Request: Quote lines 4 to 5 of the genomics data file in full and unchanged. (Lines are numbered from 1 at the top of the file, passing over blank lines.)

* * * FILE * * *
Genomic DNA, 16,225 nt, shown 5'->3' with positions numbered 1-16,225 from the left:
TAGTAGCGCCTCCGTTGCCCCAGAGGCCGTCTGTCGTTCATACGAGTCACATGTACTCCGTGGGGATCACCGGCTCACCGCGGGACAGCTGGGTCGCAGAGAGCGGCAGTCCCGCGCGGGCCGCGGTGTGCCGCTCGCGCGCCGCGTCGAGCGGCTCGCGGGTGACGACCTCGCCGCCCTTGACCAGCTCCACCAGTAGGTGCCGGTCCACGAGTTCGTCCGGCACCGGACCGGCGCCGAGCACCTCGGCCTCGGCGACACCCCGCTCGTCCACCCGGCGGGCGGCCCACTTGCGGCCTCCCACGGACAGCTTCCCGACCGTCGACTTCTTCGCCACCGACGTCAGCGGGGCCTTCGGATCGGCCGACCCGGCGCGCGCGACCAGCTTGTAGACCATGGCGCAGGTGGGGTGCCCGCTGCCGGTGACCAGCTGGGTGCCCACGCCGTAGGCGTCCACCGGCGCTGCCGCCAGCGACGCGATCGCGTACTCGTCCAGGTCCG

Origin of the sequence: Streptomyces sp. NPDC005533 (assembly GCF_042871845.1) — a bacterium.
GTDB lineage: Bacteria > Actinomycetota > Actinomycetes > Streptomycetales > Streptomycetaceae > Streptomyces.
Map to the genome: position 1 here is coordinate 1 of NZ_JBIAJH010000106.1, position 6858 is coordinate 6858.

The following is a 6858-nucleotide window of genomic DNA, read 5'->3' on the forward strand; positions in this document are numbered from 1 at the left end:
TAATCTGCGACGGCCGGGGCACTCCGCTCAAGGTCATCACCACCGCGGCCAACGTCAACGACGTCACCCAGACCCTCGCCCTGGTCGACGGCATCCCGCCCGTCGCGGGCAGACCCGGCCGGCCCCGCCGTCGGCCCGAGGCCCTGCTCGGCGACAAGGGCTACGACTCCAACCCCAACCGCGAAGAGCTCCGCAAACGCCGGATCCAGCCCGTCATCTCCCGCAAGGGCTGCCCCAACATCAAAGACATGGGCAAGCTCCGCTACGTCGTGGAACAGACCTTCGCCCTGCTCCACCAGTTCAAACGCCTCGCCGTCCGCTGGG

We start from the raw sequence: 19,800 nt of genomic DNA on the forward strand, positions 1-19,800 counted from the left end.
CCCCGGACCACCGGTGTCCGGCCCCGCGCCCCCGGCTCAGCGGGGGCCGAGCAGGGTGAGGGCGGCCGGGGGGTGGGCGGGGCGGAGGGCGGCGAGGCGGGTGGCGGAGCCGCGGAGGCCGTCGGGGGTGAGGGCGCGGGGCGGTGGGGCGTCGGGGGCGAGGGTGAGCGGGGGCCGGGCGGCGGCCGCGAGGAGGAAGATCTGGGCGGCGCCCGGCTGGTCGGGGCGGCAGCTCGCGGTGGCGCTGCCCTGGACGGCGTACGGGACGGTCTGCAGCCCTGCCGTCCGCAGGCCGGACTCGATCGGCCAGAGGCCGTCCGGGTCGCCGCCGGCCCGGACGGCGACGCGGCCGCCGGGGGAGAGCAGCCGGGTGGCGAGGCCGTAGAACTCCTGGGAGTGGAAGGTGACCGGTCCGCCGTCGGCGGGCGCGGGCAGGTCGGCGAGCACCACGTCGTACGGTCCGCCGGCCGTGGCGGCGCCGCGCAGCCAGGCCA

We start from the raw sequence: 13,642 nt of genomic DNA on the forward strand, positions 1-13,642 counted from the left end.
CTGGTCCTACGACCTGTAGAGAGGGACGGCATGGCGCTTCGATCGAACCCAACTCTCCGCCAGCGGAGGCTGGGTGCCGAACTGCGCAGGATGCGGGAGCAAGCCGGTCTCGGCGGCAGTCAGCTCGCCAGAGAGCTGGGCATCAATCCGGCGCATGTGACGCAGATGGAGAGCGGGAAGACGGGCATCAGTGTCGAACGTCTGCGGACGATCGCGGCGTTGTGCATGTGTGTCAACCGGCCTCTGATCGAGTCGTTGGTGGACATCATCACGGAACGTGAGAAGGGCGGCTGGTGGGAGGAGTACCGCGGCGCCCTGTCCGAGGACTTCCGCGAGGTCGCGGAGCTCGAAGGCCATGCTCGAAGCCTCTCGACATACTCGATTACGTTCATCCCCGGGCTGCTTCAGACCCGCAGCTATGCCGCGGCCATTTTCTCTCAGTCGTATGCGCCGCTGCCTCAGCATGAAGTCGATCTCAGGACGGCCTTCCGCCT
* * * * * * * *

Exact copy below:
GTDB lineage: Bacteria > Actinomycetota > Actinomycetes > Streptomycetales > Streptomycetaceae > Streptomyces.
Map to the genome: position 1 here is coordinate 1 of NZ_JBIAJH010000106.1, position 6858 is coordinate 6858.